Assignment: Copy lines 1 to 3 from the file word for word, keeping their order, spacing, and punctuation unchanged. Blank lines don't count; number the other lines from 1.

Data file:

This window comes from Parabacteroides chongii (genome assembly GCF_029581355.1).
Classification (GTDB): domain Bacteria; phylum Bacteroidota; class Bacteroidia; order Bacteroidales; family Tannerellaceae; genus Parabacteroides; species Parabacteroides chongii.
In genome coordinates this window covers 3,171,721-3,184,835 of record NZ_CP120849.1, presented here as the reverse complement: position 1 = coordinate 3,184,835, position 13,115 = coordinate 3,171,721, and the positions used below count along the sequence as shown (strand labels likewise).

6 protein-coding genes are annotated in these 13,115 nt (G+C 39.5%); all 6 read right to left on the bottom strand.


This window comes from Parabacteroides chongii (genome assembly GCF_029581355.1).
Classification (GTDB): domain Bacteria; phylum Bacteroidota; class Bacteroidia; order Bacteroidales; family Tannerellaceae; genus Parabacteroides; species Parabacteroides chongii.
In genome coordinates this window covers 3,171,721-3,184,835 of record NZ_CP120849.1, presented here as the reverse complement: position 1 = coordinate 3,184,835, position 13,115 = coordinate 3,171,721, and the positions used below count along the sequence as shown (strand labels likewise).